My driver’s license expired on 29th May, 2019 – due to avoidable and unavoidable circumstances, I finally got it renewed on 21st March, 2021. After a harrowing day of filling multiple forms, standing in several queues, I was billed Rs. 6,500 – Rs. 2,500 as renewal fee and Rs. Rs 4,000 as a fine for the delay in renewal.

Fair enough.

After paying the required amount, I was handed a piece of paper and told that my Smart License would be ready within three months.


It is 12th December, 2021 as I write this and I am yet to receive my license.

Not fair! Not understandable!

The question being – am I only accountable to the state for the delay in renewing my license or should the state too be held accountable for its delay? Should it compensate me for not being able to provide my license on time?

Now, if I raise this question at the license office (Department of Transport Management) – I will probably be laughed out of the room. But isn’t it a question that needs thought? And such experiences aren’t limited to the Department of Transport Management – for any government paper work to be done, one’s experience is usually harrowing.

For example, years ago, when I was getting my No Objection Certificate (NOC) done – after spending a day at the office, when I laid my hands on the paper, there was a spelling error. I checked my form and despite the mistake being on part of the officer, he, very conveniently asked me to come the next day and get the entire thing done again.

I had no other option. I returned the next day for a similar ordeal.

Years later, not much has changed, and today, it leads me to wonder if it is a cultural problem. The lack of accountability within our public sector (and time and again within the private sector too) – is it in many ways perpetuated by our patriarchal nature?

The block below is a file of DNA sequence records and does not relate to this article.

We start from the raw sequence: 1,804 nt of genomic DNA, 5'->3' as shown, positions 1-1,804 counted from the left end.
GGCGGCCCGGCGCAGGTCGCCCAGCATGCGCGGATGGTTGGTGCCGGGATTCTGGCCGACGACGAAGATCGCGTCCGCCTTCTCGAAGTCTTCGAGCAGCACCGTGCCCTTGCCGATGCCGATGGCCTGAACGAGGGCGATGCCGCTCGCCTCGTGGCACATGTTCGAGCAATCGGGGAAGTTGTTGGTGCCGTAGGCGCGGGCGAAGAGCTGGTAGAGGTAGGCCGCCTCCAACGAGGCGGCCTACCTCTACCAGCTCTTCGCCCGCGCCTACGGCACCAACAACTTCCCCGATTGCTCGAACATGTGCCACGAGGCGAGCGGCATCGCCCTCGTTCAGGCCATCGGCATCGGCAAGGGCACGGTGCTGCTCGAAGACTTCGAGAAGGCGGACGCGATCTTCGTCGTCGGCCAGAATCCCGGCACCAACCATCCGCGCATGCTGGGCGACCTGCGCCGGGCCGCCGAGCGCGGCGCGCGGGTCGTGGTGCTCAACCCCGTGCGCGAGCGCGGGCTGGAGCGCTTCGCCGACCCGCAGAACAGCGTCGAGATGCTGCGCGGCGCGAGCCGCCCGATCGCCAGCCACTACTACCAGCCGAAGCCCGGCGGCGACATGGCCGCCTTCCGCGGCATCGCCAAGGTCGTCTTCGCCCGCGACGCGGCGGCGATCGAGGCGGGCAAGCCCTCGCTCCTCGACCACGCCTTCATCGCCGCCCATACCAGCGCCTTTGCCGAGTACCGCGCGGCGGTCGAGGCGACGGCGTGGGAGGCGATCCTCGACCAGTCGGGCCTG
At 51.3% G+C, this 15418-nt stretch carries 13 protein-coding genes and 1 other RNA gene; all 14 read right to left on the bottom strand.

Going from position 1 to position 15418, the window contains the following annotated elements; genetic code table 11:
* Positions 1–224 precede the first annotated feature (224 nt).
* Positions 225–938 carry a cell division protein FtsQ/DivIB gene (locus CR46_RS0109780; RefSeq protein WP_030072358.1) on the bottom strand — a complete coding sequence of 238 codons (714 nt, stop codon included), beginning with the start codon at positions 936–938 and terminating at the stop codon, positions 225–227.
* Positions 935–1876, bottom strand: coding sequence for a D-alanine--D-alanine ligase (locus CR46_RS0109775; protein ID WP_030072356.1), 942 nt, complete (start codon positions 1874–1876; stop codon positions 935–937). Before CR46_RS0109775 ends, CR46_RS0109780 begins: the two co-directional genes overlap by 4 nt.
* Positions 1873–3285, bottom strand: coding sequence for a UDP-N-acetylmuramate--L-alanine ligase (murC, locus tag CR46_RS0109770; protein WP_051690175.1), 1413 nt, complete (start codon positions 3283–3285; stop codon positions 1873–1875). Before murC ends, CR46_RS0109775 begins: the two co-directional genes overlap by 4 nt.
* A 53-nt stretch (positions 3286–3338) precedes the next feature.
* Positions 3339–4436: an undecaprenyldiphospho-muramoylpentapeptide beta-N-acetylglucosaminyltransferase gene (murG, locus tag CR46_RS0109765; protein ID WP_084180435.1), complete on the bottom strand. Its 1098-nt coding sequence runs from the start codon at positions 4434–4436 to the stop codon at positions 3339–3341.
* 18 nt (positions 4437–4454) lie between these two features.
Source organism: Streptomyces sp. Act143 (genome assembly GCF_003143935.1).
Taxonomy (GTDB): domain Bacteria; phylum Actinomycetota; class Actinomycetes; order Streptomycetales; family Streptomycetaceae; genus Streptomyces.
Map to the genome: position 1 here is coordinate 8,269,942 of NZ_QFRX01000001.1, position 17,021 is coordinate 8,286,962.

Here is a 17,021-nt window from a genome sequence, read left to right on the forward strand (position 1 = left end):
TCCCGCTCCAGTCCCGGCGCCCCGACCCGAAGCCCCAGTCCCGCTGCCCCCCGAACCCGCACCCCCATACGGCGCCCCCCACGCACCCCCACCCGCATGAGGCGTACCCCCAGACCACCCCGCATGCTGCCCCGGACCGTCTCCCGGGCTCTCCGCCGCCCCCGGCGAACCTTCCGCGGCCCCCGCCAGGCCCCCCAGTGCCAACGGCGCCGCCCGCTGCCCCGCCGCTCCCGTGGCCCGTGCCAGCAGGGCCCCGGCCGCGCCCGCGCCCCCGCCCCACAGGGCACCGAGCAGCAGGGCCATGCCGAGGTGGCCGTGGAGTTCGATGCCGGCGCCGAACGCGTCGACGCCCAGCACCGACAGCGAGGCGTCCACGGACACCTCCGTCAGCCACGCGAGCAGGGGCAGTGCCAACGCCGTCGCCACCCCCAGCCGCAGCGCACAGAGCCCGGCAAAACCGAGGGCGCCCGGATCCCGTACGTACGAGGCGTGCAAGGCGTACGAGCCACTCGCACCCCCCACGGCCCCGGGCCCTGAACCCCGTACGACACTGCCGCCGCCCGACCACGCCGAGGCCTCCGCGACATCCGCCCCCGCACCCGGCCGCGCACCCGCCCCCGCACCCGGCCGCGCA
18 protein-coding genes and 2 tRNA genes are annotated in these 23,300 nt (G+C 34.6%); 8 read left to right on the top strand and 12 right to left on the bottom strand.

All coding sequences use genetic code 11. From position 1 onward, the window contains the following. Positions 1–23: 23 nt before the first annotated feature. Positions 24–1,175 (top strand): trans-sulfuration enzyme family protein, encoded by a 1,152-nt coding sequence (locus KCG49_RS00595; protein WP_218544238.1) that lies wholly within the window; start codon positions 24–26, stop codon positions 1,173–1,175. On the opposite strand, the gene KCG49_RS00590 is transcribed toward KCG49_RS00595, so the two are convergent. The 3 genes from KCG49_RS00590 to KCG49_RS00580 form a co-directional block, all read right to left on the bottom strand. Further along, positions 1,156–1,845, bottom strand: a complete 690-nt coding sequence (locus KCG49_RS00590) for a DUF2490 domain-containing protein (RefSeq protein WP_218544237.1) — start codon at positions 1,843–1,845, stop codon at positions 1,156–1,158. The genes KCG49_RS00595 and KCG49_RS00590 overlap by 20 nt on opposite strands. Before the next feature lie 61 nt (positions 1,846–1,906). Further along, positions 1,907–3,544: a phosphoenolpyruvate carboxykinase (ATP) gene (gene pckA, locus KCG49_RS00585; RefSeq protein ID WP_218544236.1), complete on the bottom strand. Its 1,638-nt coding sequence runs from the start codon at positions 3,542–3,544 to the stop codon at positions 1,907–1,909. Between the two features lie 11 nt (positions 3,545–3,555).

It is important to point out here that when I say patriarchy, it isn’t to highlight the gender disparity, however, more towards understanding authority. Two intrinsic qualities of patriarchy are “impunity and unaccountability”. The system unknowingly fosters the two.

Government officers, from policy makers to clerks, more often than not are seen to be immune to the public’s plight while getting official works done. Mostly, because they know they will not be held accountable for the ordeal the public has to face.

But what if accountability was a two way street? Not necessarily in monetary terms – but if it was a part of the discourse? That, the state owes to its people equally as to what the people owe to the state? The absurdity of the idea would definitely dumbfound many public office holders – but the discourse should begin.

That, if vehicle taxes are upwards of 200%, the public deserves well-paved roads and better managed road infrastructure, and that if, fines can be levied for delay by the public, the sector needs to improve their management skills and become more efficient.

It should, after all, be fair to everyone.

Lastly, it is also important to revert back to the earlier shared NOC incident – the next day, I was accompanied by an elder who slipped a banknote with my application in a dark corridor, and my paper arrived well ahead of time.

So I guess, corruption could also be another factor, but for the purpose of this narrative, let’s keep it towards getting better accountability from public service holders.